Academic journal article William and Mary Law Review

Behind Bars: Are Corporate Counsel Captive to State Licensure?

Academic journal article William and Mary Law Review

Behind Bars: Are Corporate Counsel Captive to State Licensure?

Article excerpt

INTRODUCTION

"[A]n English judge observed ... 'short of those heavy consequences which would attach to the greater and more heinous offences, I own I can conceive of no jurisdiction more serious than that by which a man may be deprived of his degree and status as a barrister.'" (1) In the United States, as in England, the "arduous profession" (2) of practicing law enjoys a level of esteem afforded few other occupations. As a prerequisite to entering the hallowed field, however, there is an obstacle: the bar exam. (3)

Administration of the bar system has historically been delegated to the fifty states and the District of Columbia. (4) Because each of these has its own unique set of procedural and substantive laws, it follows that each necessitates a comprehensive examination unique to that jurisdiction's intricacies. Budding attorneys, having completed law school, often take a professional preparatory class to master a state's law.

The system at its base seems simple: hopefuls should take the bar exam in the state where they hope to begin their legal career. In reality, however, the nature of state licensure is anything but straightforward. The essence of law practice is changing rapidly. With the growing ease of interstate travel, the expansion of large companies, a multitude of mergers, and the explosion of technology, the practice of law crosses more state borders than at any time in United States history.

Modern practice of law differs from its traditional, largely local foundations. The American Corporate Counsel Association, the leader in law organizations tailored to in-house counsel, cites three characteristics of modern practice that together signify a changing landscape: (1) most U.S. companies do business nationwide, and most large companies have a centralized legal department; (2) companies need to attract and retain good counsel, regardless of where those attorneys reside; and (3) a typical in-house attorney has but one client: his or her employer. (5) These developments have placed the traditional licensure scheme at a critical crossroads. The stark contrast between the idealistic foundation of state licensure and attorneys' real-world, multijurisdictional practice necessitates addressing whether the traditional licensure model should exist in today's dynamic environment.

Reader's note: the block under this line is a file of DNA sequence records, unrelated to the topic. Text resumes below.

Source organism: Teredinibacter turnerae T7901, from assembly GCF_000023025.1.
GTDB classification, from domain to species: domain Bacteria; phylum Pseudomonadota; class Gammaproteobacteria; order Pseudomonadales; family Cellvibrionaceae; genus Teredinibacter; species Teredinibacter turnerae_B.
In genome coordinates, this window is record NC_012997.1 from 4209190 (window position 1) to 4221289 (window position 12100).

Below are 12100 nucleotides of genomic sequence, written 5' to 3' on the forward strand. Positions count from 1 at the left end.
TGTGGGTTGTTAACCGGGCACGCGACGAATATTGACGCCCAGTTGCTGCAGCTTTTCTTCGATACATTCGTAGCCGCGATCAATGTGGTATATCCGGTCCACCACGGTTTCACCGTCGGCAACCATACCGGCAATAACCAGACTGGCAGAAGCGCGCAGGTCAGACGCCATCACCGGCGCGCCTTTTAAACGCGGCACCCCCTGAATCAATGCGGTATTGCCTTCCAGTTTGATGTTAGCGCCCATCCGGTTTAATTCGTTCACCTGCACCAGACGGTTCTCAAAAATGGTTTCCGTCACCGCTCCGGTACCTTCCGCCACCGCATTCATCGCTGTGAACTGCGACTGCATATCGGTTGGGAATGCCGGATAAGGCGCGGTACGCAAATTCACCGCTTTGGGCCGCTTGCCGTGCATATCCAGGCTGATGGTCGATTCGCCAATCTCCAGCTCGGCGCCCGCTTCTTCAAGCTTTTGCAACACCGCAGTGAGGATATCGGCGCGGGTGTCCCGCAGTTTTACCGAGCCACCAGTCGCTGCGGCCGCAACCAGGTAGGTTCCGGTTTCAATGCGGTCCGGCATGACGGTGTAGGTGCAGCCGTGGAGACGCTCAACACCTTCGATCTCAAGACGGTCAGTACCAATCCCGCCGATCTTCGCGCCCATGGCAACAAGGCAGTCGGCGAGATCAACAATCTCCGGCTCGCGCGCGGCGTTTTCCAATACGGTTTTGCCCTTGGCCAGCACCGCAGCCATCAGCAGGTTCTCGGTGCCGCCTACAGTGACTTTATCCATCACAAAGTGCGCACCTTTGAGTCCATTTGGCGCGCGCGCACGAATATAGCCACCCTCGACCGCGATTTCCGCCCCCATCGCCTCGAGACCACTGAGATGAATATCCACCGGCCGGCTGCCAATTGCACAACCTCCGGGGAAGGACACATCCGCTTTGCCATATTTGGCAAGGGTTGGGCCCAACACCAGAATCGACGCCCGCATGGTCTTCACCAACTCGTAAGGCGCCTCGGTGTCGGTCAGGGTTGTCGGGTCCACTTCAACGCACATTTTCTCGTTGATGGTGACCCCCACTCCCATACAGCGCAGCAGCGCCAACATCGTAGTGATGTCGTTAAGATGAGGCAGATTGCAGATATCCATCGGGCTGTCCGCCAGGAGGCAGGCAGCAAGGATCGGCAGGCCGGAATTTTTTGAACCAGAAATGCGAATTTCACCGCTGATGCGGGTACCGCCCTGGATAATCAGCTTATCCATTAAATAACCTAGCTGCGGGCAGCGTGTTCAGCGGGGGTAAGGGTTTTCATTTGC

The California case of Birbrower, Montalbano, Condon & Frank, P.C. v. Superior Court (6) brought this conflict to the forefront. In Birbrower, the California Supreme Court held that a New York law firm had engaged in the unauthorized practice of law when it aided a California client in the settlement of a contract dispute. (7) The court's ruling barred the law firm's recovery of more than one million dollars in attorneys' fees. (8)

The Birbrower decision immediately "stirred the pot" of an already brewing controversy over multijurisdictional practice. (9) In determining what constituted the unauthorized practice of law in the state of California, the court found unimportant the lawyers' physical presence in the state. Specifically, the court noted that the defendants' failure to actually enter California was not dispositive of whether they had practiced law in the state. (10)

Critics, supporters, and legal scholars have scampered to assess the implications of the Birbrower decision. Transactional law has been at center stage. To date, dozens of law review articles and journal analyses have examined Birbrower under the lens of transactional law. (11) After all, transactions in today's marketplace are largely multijurisdictional.

As attorneys across the board face the issue of practicing law in different geographic regions when they, for example, give advice or engage local counsel in arbitration or litigation, in-house counsel are in a unique position in their vigorous representation of their one corporate client. They are compelled to meet the needs of their employer in various regions, and their practice is often predominantly interstate. …

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